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11/13/2009 - Articles

Why Do I Get Pins and Needles?

By: European Federation of Neurological Associations (EFNA)

Why Do I Get Pins and Needles?

Many people complain that they get "pins and needles" in some part of the body, from time to time. This extract from a European Federation of Neurological Associations booklet lists possible causes, and when to go to the doctor.

The European Federation of Neurological Associations has published a booklet that is intended to help people who may have neurological symptoms and conditions, as well as anybody who is interested. The topic of this extract is a fairly common complaint, "pins and needles". Robert Griffith, Medical Editor.

Medical terms for pins and needles

Paraesthesia, dysaesthesia.

What is it?

Pins and needles refers to tingling in an area of the skin. It is often accompanied or followed by other alterations of normal sensation such as numbness, coldness, tightness or burning.

What might it mean?

Pins and needles is caused by an alteration in the way nerve signals are conducted from the skin to the brain. It frequently arises from pressure on a nerve in those parts of the body where a nerve is near the skin surface (superficial) and therefore vulnerable, such as the elbow, where the ulnar ('funny bone') nerve is subjected to pressure, or in the calf and foot from pressure on the peroneal nerve below the knee.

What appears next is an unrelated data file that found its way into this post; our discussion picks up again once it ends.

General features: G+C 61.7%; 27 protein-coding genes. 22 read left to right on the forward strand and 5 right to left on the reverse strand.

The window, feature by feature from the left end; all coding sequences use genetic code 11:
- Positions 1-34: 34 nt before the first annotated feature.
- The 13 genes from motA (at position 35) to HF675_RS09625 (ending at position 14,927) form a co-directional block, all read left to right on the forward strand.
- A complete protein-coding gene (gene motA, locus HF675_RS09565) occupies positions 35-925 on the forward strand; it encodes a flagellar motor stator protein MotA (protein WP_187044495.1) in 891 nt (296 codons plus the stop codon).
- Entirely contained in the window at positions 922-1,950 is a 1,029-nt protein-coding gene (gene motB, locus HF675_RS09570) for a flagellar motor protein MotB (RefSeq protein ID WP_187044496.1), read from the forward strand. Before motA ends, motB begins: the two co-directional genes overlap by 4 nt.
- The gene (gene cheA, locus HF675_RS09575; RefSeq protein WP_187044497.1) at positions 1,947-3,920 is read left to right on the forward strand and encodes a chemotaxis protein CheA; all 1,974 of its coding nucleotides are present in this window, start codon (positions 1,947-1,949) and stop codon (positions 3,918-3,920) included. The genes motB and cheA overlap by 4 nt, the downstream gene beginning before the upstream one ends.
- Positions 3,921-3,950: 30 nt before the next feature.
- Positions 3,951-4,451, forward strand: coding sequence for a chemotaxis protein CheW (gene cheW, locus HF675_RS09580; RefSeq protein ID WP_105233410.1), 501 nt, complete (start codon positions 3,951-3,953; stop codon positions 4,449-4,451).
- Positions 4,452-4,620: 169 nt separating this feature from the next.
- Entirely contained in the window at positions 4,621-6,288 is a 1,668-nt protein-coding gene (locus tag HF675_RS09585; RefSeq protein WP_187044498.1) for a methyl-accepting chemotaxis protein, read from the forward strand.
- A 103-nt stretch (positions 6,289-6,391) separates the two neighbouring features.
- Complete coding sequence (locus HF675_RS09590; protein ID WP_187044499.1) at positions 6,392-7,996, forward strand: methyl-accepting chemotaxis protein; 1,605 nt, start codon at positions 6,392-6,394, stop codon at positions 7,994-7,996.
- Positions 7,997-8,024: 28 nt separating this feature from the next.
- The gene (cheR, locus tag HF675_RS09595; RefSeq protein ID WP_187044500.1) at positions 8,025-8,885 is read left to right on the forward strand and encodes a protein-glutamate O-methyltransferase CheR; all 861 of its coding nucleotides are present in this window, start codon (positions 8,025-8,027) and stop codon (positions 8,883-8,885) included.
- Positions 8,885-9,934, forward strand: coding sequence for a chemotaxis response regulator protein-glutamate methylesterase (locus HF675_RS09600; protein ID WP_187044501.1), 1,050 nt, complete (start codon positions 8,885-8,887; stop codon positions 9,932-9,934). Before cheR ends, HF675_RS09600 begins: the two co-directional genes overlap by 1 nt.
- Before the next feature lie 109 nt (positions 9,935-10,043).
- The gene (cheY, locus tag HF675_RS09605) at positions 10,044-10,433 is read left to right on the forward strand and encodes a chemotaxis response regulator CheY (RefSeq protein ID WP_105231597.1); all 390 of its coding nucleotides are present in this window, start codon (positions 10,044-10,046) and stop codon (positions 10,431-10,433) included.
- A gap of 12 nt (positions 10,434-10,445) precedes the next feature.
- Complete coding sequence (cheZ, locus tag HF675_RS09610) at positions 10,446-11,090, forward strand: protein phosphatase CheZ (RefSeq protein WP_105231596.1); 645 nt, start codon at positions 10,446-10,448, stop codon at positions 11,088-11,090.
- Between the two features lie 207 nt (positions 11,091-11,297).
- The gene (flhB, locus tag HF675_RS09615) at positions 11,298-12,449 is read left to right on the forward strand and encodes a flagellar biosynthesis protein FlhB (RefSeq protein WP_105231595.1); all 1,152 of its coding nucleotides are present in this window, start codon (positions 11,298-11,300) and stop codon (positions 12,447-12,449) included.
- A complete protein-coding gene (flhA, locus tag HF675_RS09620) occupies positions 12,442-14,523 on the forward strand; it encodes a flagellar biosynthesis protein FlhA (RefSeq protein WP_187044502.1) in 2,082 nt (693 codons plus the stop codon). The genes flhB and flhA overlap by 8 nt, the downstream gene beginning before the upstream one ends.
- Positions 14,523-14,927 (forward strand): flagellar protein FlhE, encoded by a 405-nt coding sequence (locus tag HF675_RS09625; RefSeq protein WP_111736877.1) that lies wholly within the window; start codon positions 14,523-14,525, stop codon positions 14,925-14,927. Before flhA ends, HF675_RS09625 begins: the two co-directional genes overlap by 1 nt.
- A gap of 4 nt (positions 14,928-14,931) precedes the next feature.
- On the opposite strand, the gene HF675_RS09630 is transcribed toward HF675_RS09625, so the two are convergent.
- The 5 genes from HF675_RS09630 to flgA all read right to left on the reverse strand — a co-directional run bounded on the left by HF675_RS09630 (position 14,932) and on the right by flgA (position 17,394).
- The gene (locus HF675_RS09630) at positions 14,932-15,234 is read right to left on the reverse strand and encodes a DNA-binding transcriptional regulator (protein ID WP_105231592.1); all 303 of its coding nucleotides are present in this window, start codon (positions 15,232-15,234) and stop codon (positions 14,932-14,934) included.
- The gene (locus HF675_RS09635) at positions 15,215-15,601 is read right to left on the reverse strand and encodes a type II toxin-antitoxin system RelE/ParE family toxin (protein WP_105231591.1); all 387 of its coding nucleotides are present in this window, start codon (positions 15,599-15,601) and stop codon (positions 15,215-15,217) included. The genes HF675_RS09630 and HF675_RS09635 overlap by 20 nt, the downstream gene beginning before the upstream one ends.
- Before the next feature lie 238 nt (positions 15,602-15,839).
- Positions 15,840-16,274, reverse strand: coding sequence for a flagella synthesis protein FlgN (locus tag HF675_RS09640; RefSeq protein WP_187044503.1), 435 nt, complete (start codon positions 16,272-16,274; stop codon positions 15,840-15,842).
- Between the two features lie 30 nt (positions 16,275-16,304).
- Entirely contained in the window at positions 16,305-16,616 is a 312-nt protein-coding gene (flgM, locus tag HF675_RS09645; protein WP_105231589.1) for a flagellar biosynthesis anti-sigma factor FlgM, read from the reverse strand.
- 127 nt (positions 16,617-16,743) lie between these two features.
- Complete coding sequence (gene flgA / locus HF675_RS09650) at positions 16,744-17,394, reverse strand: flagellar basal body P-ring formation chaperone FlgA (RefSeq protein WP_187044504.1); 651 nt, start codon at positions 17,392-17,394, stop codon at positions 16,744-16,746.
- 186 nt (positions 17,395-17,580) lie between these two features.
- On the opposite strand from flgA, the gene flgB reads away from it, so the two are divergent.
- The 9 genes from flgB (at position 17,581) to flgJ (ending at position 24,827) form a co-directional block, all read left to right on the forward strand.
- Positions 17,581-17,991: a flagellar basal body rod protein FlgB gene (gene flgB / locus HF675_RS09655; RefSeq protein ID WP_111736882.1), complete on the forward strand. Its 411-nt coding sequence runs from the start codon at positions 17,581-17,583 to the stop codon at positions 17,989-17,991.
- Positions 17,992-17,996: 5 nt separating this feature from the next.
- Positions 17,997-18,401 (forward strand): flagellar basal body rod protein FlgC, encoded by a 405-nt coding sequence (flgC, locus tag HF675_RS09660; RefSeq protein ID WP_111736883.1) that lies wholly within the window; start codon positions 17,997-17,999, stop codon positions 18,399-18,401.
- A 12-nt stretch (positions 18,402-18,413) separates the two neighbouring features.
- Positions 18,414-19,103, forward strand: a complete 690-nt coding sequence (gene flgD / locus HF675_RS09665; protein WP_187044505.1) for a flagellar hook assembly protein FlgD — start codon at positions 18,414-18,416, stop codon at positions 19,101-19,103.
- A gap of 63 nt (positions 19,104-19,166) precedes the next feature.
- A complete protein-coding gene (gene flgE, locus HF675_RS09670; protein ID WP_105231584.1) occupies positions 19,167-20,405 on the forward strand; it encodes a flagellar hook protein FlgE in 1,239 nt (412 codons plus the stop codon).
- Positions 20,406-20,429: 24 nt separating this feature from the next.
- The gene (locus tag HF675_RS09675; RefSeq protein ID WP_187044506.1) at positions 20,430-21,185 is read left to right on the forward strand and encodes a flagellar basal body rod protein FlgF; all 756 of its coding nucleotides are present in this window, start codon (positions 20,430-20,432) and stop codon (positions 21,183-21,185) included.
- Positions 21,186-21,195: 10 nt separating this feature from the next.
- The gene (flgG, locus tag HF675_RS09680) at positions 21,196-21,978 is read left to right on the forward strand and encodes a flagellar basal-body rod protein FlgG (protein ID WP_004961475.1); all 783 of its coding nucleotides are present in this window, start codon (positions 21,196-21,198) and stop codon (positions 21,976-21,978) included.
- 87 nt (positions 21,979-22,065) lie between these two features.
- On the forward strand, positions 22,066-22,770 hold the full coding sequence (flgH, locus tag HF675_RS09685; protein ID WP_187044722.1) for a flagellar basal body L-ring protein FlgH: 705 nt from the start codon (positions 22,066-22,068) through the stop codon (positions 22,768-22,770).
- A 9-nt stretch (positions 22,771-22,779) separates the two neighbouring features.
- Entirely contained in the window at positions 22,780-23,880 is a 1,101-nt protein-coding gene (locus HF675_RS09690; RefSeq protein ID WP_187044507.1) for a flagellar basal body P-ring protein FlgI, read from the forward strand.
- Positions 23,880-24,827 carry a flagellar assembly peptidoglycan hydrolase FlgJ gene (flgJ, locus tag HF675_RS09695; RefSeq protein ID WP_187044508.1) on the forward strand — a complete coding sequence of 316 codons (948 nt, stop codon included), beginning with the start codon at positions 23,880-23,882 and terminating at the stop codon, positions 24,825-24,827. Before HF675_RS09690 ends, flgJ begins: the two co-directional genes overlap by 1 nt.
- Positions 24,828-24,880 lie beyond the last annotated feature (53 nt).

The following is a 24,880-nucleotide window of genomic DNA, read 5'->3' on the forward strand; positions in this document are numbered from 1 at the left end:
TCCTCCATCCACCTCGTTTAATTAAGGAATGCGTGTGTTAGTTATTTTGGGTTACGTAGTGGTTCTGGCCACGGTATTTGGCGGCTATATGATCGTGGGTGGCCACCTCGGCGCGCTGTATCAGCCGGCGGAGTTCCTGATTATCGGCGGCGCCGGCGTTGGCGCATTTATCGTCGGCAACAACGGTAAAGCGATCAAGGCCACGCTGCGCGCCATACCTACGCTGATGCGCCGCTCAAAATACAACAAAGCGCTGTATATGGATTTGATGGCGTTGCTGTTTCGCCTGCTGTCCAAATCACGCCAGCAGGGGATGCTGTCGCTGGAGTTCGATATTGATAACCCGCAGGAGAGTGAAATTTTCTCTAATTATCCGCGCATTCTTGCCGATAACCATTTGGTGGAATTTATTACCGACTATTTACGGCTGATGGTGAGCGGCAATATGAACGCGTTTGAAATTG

On occasion, pins and needles or other alterations in normal sensation may be a symptom of:

  • migraine
  • impairment of the circulation of blood to the hand or foot
  • diabetes
  • vitamin deficiency and malnutrition, sometimes with alcohol abuse
  • TIA (transient ischaemic attack), which may involve one arm and one leg on the same side of the body or may involve all the extremities
  • pressure on a nerve passing through the wrist joint (carpal tunnel syndrome) in the hands
  • rheumatoid arthritis or other diseases where nerves are vulnerable because of joint deformity
  • multiple sclerosis
  • inherited diseases causing degeneration of nerve tissue.


Should I see my doctor about it?

Seek medical attention if pins and needles is persistent and combined or alternating with pain, weakness, clumsiness or loss of sensation.

When might my doctor want to refer me to a specialist?


  • when treatment has not been helpful
  • when you are losing strength or coordination
  • when you cannot tell if water is warm or cool (loss of sensation).
  • when electrical testing of the nerves or muscles is required.



European Federation of Neurological Associations (EFNA). Common Neurological Symptoms and Conditions: a guide for non-professionals. Published by The DARE Foundation, 23 Vine Street, Brighton BN1 4 AG, UK. Pdf version available at:


Created on: 07/24/2003
Reviewed on: 11/13/2009

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Anonymous wrote 27 weeks 2 days ago

I always get pins and needles easily. like, almost everyday, and so there might be a problem with my blood flow, right??? So is there a diease for abnormal blood flow???

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